Image: PMO/Adam Scotti

If you find any new progressive measures nestled in Finance Minister Bill Morneau’s federal budget Wednesday, you can probably credit the fine folks at the Canadian Centre for Policy Alternatives for them.

That’s because the CCPA, a progressive, non-partisan think tank, has almost certainly already proposed those measures in one of its previous alternative federal budgets.

Founded in 1980 in Ottawa, the CCPA published its first alternative federal budget in 1995 in response to then-Liberal Finance Minister Paul Martin’s draconian plans to cut $25-billion from public services. In his budget speech that year, Martin promised to “redesign the very role and structure of government itself… It is the very re-definition of government itself that is the main achievement of this budget.”

“Our goal,” explains David Macdonald, the CCPA’s chief economist and the coordinator of its alternative federal budget project since 2008, “was to show that the government could get back to balance, if it wanted to, and that budgets represent choices about values, not just economics.”

That has continued to be CCPA’s mantra in the 22 years of annual alternative federal budgets since then.

“The Alternative Federal Budget,” as the CCPA’s website puts it, “is a ‘what if’ exercise — what a government could do if it were truly committed to an economic, social, and environmental agenda that reflects the values of the large majority of Canadians — as opposed to the interests of a privileged minority.”

“Budgets tend to be seen as esoteric or simply as financial documents, which is too bad since this is the most important document any government produces,” Macdonald explains. As a student, he chose to get his master’s degree in the philosophy of economics rather than in economics because he found conventional neo-classical economics with its ubiquitous supply-and-demand graphs “not flexible enough” to understand the world.

Canada certainly isn’t the only country in the world where groups like the CCPA produce public-interest-focused alternatives to official government budgets, but Macdonald says “most of them have nowhere near the depth or technical detail you’ll find in the CCPA’s. It’s quite sophisticated.”

The CCPA’s annual budget-making process — like the government’s itself — begins in early September, at least six months before budget day. A “crack team of economists” get together three or four times early on to engage in wide-ranging discussions about the current state of government finances and consider key priorities for the coming year.

During the fall, other researchers produce public papers on specific issues such as child care policy. Consulting with on-the-ground working groups — including environmentalists, student leaders, child care workers and volunteers — subject area experts then draft the budget’s 22 individual chapters. The working groups consider those individual drafts and suggest changes.

Once all that is done, Macdonald, as coordinator, helps estimate “how much things will cost and look at the broader impacts of what’s being proposed.”

Is it all worth it?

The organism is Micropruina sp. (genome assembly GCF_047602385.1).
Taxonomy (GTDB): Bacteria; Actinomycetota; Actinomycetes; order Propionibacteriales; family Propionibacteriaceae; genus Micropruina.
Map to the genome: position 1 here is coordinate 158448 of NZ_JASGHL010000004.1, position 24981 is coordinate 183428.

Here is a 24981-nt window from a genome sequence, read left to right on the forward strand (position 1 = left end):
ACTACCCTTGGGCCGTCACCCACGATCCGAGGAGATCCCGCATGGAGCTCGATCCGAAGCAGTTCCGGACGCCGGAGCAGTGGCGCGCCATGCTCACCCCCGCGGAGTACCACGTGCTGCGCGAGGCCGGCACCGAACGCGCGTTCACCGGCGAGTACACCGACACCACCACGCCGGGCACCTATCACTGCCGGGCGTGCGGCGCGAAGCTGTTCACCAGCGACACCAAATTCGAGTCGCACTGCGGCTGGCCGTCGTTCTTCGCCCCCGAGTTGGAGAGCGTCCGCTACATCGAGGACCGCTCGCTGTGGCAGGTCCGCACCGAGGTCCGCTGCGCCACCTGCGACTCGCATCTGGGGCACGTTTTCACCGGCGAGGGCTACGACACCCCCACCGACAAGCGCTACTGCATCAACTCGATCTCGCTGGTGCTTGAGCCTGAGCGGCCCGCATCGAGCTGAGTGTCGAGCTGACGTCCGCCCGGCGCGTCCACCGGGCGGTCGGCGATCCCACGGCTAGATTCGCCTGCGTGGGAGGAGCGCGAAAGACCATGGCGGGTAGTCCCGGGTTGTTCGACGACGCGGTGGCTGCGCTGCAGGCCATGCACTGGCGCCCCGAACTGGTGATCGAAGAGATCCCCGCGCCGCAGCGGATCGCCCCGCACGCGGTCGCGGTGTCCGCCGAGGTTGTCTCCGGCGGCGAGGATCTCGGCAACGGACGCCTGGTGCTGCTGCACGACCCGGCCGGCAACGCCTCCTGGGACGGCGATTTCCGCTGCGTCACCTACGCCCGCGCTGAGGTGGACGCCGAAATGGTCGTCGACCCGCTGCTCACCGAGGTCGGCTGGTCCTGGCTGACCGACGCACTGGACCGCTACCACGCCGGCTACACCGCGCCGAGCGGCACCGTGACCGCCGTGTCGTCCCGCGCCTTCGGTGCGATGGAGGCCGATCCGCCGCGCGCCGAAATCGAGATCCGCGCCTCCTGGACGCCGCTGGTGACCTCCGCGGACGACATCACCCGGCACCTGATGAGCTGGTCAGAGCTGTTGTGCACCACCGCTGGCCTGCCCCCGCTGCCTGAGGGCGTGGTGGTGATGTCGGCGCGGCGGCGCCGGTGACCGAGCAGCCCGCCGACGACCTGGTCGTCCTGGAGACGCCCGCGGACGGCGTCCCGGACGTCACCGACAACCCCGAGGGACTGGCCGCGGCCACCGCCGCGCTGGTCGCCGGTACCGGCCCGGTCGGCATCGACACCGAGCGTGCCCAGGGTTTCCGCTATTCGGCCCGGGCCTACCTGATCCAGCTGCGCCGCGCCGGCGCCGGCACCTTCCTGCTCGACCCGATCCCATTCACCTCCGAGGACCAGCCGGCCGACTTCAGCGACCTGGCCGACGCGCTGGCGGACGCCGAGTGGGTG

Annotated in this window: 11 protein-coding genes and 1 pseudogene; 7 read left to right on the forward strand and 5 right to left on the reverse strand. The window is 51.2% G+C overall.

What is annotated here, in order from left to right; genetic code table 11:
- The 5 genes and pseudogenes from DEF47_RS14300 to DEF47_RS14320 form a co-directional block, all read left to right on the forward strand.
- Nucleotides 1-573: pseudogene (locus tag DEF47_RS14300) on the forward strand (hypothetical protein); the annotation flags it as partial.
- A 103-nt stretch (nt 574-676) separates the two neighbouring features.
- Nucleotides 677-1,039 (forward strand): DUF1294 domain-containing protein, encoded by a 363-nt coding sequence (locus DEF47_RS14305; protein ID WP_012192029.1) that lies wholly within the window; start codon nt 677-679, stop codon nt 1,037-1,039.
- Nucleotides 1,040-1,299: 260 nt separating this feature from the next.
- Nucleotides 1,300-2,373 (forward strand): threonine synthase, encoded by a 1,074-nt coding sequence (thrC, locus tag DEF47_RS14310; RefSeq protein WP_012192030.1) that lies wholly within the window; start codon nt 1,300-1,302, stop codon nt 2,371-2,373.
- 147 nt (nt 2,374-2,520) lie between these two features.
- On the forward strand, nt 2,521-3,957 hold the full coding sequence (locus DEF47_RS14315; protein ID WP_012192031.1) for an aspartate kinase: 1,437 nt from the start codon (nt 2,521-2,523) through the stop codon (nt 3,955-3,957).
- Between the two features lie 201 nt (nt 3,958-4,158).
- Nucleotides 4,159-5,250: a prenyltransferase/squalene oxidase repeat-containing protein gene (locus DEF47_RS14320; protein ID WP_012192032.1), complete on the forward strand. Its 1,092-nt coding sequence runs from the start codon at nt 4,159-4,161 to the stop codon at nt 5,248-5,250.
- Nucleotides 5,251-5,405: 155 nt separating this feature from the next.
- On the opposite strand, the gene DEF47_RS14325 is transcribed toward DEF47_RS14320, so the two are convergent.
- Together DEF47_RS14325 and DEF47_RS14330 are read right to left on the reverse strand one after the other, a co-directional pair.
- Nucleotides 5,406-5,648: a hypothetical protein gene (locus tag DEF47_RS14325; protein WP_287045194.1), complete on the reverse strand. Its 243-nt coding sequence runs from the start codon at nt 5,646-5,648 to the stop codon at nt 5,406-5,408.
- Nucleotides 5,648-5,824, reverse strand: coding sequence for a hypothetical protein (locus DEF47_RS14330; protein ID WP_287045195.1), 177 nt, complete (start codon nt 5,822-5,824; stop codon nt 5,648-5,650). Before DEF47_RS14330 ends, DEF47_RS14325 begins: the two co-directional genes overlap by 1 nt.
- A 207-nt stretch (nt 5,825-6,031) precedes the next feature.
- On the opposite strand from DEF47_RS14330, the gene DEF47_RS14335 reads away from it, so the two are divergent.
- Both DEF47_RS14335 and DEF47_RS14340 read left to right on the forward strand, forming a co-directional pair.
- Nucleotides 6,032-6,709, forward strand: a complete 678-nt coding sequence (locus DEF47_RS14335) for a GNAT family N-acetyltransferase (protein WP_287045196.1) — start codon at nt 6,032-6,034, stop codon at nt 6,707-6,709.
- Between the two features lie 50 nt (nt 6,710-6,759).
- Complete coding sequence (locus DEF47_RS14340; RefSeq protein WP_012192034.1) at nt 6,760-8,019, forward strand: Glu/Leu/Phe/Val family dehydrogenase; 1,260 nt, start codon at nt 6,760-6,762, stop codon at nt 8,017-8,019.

“Oh yeah,” replies Macdonald. “It definitely is.”

Over time, proposals that began in CCPA alternative budgets have often worked their way into actual budgets. The parliamentary budget officer appointment in 2006? The guaranteed income supplement top-up in 2011? Those measures — and plenty of others — first saw the light of day in previous alternative federal budgets. The Trudeau Liberals cherry-picked from previous alternative federal budgets to help them win the 2015 general election. They even incorporated several of those proposals in their first budget, including adding a new tax bracket for high income earners and cutting tax-free savings account limits in half.

The CCPA’s 2017 alternative budget, which focused on reducing income inequality and driving “inclusive growth,” would — if implemented — “lift a million Canadians out of poverty, double economic growth to 5.4 per cent and, at its peak, result in 460,000 new jobs, bringing Canada’s unemployment rate down to 6.4 per cent.”

Don’t expect Bill Morneau’s budget on Wednesday to produce close to those results, or introduce many of the specific proposals in this year’s alternative budget — at least not this year.

What progressive measures should Canadians expect to find in this week’s budget? “I think there is likely to be an extension of the $400 million for child care that began last year,” Macdonald suggests, referring to yet another earlier alternative budget proposal. “Unfortunately, it’s not a full-scale expansion of a truly affordable child care system.”

What won’t be there? “The most progressive piece that could be in the budget, but won’t be, is any big moves to close regressive tax loopholes like the stock option deduction or the partial inclusion of capital gains.”

For the record: David Macdonald is also currently the treasurer of will have coverage of the budget on Wednesday and follow-up stories about its impact on Canadians.

Please chip in to keep stories like these coming.

Image: PMO/Adam Scotti

Stephen Kimber

Stephen Kimber

Stephen Kimber is an award-winning writer, journalist and broadcaster. He is the author of one novel and nine books of non-fiction, including the best-selling Flight 111: The Tragedy of the Swissair...